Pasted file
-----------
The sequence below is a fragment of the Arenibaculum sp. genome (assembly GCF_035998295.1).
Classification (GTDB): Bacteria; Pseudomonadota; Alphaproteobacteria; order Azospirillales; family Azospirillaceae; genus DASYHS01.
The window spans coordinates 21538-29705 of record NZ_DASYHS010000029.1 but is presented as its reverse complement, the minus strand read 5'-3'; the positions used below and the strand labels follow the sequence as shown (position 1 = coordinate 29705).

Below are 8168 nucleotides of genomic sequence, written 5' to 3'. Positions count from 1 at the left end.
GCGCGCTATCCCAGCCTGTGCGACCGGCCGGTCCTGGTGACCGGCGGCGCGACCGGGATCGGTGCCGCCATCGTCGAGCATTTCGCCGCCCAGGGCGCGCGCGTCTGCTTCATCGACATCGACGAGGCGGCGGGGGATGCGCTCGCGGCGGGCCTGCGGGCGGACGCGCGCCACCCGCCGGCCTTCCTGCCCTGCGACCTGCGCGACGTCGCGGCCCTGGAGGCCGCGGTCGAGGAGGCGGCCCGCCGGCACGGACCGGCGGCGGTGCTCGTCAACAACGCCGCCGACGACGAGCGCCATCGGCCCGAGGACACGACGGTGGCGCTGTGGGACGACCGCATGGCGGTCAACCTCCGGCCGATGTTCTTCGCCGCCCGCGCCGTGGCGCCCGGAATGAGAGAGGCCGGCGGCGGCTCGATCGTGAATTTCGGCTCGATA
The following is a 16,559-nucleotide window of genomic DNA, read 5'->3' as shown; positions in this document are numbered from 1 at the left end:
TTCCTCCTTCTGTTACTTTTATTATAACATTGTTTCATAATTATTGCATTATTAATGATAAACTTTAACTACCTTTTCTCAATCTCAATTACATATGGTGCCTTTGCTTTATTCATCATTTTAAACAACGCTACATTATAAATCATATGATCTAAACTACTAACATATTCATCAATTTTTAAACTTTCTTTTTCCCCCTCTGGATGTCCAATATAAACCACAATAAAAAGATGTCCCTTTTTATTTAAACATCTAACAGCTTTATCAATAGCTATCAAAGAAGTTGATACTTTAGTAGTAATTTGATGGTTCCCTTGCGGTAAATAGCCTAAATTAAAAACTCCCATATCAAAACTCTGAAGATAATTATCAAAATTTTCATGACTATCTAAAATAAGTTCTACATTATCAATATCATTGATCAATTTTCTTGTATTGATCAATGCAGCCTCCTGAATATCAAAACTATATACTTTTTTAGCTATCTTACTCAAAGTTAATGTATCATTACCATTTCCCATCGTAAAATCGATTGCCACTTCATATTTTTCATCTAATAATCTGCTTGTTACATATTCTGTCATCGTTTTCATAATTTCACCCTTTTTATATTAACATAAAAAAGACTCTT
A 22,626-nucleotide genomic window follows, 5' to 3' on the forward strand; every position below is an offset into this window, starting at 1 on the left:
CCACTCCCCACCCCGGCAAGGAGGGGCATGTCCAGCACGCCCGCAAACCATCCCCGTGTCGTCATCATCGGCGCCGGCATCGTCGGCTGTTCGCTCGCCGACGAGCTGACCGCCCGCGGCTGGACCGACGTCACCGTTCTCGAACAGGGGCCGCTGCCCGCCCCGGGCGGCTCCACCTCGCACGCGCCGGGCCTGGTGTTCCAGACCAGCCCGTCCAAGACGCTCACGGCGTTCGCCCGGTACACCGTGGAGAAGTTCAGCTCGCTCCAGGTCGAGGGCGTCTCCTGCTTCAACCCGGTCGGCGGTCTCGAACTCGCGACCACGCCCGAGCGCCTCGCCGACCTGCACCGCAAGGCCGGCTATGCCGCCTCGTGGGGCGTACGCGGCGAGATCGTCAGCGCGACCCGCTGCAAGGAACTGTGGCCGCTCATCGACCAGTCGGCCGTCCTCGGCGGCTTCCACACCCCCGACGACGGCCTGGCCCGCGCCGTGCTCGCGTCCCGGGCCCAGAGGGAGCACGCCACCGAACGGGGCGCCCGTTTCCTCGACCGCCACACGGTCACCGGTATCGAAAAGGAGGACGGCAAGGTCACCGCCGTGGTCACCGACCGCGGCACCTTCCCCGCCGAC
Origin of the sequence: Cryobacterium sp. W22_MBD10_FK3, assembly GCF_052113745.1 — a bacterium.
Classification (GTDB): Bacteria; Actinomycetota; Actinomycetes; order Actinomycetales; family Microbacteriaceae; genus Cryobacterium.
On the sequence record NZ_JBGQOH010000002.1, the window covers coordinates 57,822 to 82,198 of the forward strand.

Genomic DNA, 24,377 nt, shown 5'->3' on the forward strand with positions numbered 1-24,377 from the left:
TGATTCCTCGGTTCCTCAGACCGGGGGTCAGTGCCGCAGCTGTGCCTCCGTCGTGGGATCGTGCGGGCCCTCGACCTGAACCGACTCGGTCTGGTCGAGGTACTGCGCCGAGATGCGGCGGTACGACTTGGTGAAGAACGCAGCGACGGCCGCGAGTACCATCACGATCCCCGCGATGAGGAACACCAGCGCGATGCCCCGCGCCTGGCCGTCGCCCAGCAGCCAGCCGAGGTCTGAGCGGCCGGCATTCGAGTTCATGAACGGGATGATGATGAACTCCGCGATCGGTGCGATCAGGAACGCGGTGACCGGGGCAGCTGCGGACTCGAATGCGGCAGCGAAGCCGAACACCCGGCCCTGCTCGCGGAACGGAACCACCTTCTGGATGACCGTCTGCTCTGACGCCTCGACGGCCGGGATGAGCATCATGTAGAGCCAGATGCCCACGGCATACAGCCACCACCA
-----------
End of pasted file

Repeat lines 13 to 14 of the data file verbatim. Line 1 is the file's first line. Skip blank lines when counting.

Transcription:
Genomic DNA, 24,377 nt, shown 5'->3' on the forward strand with positions numbered 1-24,377 from the left:
TGATTCCTCGGTTCCTCAGACCGGGGGTCAGTGCCGCAGCTGTGCCTCCGTCGTGGGATCGTGCGGGCCCTCGACCTGAACCGACTCGGTCTGGTCGAGGTACTGCGCCGAGATGCGGCGGTACGACTTGGTGAAGAACGCAGCGACGGCCGCGAGTACCATCACGATCCCCGCGATGAGGAACACCAGCGCGATGCCCCGCGCCTGGCCGTCGCCCAGCAGCCAGCCGAGGTCTGAGCGGCCGGCATTCGAGTTCATGAACGGGATGATGATGAACTCCGCGATCGGTGCGATCAGGAACGCGGTGACCGGGGCAGCTGCGGACTCGAATGCGGCAGCGAAGCCGAACACCCGGCCCTGCTCGCGGAACGGAACCACCTTCTGGATGACCGTCTGCTCTGACGCCTCGACGGCCGGGATGAGCATCATGTAGAGCCAGATGCCCACGGCATACAGCCACCACCA